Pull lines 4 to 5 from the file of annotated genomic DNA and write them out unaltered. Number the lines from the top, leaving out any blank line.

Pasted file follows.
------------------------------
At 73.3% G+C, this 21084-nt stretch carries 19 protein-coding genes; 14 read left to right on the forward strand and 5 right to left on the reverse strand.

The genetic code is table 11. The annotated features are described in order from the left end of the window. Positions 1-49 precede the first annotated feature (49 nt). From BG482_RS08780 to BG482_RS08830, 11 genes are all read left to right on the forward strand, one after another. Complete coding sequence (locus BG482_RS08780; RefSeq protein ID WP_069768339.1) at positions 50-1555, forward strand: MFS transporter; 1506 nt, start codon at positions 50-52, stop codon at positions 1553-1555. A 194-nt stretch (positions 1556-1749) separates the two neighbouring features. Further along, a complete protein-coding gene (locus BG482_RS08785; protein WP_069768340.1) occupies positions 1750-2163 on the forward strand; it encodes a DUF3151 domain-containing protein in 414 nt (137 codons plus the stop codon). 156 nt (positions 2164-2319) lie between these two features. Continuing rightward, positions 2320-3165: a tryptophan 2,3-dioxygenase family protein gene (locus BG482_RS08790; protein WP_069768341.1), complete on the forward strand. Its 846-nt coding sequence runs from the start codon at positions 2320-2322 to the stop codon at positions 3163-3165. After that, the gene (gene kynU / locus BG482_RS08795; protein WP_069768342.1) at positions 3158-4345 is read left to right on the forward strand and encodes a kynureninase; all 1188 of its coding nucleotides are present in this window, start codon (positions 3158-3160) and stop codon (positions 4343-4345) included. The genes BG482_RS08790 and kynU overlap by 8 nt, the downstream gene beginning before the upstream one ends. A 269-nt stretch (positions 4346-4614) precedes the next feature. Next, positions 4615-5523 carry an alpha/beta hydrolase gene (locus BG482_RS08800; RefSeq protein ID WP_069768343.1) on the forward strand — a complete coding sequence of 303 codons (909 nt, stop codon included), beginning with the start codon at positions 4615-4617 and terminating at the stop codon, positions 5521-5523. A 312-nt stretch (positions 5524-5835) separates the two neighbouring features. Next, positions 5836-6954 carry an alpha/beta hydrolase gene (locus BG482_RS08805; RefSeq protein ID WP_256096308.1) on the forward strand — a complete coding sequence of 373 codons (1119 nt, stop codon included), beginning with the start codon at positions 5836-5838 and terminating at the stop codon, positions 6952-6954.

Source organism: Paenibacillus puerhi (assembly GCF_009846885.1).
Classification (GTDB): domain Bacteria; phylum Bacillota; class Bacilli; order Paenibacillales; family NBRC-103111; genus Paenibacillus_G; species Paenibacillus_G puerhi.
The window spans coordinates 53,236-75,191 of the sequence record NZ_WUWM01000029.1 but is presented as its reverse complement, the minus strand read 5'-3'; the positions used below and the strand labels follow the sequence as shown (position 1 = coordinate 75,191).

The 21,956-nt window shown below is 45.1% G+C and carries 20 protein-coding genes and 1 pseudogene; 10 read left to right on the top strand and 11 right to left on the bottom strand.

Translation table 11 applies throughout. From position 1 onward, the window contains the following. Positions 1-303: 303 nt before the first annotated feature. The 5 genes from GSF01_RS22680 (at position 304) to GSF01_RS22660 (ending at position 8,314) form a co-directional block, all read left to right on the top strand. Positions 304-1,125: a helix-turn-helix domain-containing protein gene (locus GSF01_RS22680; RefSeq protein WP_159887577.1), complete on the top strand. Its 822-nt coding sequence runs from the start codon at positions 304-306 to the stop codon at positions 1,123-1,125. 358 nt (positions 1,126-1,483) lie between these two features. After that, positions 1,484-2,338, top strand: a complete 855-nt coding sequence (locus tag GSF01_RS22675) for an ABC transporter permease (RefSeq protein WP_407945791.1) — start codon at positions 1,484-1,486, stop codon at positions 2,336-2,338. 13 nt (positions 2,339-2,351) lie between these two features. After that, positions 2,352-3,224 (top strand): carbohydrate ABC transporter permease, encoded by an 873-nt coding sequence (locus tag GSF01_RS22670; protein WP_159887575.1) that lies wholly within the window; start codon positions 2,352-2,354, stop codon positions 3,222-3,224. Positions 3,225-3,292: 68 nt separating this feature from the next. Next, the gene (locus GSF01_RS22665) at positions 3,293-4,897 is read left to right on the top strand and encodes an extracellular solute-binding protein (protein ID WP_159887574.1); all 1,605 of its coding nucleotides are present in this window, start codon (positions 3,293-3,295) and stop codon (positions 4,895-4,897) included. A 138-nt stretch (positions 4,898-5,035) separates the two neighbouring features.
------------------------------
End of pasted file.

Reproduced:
Classification (GTDB): domain Bacteria; phylum Bacillota; class Bacilli; order Paenibacillales; family NBRC-103111; genus Paenibacillus_G; species Paenibacillus_G puerhi.
The window spans coordinates 53,236-75,191 of the sequence record NZ_WUWM01000029.1 but is presented as its reverse complement, the minus strand read 5'-3'; the positions used below and the strand labels follow the sequence as shown (position 1 = coordinate 75,191).